# Solve the inequality (x+3)(2x-3) < 0 .

### 2 Answers | Add Yours

You need to attach the equation to the given inequality, such that:

`(x+3)(2x-3) = 0 => {(x + 3 = 0),(2x - 3 = 0):} => {(x = -3),(x = 3/2):}`

You need to consider a value for `x in (-3,3/2)` , such that:

`x = 0 => (0+3)(2*0-3) = -9 < 0`

You need to consider a value for `x < -3` such that:

`x = -4 => (-4+3)(-8-3) = 11 > 0`

You need to consider a value for `x > 3/2` such that:

`x = 2 => (2+3)(4-3) = 5 > 0`

**Hence, the expression `(x+3)(2x-3)` is negative if **`-3 < x < 3/2.`

We'll conclude that a product is negative if the factors are of opposite sign.

There are 2 cases of study:

1) (2x-3) < 0

and

(x+3) > 0

We'll solve the first inequality. For this reason, we'll isolate 2x to the left side.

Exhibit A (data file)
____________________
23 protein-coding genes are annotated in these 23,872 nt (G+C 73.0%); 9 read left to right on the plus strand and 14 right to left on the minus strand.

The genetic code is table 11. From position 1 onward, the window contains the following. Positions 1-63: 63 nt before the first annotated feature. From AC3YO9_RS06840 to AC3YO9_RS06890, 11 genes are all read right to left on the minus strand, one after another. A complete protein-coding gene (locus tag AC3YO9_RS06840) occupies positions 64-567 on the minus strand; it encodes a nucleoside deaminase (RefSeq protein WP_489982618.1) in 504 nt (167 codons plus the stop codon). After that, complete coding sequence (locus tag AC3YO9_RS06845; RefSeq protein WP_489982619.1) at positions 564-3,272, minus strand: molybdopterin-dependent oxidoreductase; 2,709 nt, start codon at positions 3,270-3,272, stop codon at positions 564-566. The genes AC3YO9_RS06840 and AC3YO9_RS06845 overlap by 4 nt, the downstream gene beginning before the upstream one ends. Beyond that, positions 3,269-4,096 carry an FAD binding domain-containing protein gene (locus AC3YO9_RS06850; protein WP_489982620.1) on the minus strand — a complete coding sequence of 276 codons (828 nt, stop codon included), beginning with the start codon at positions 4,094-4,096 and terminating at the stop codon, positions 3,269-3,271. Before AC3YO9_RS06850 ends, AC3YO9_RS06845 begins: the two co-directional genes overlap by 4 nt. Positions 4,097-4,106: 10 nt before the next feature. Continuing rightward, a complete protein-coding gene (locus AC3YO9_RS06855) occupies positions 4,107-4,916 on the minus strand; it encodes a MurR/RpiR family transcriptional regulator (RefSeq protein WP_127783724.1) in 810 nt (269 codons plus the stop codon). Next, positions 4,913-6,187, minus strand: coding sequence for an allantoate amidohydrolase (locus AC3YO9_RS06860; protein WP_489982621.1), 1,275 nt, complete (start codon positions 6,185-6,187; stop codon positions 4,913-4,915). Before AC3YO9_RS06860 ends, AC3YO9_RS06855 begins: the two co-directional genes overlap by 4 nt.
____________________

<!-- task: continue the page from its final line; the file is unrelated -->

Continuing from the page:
2x < 3

We'll divide by 2:

x < 3/2

We'll solve the 2nd inequality:

(x+3) > 0

We'll subtract 3 both sides:

x > -3

The common solution of the first system of inequalities is the interval (-3 , 3/2).

We'll solve the second case for the following system of inequalities:

2) (2x-3) > 0

and

(x+3) < 0

2x-3 > 0

We'll add 3 both sides:

2x > 3

x > 3/2

(x+3) < 0

x < -3

Since there is not a common interval to satisfy both inequalities, we don't have a solution for the 2nd case.

So, the complete solution is the solution from the first system of inequalities, namely the interval (-3 , 3/2)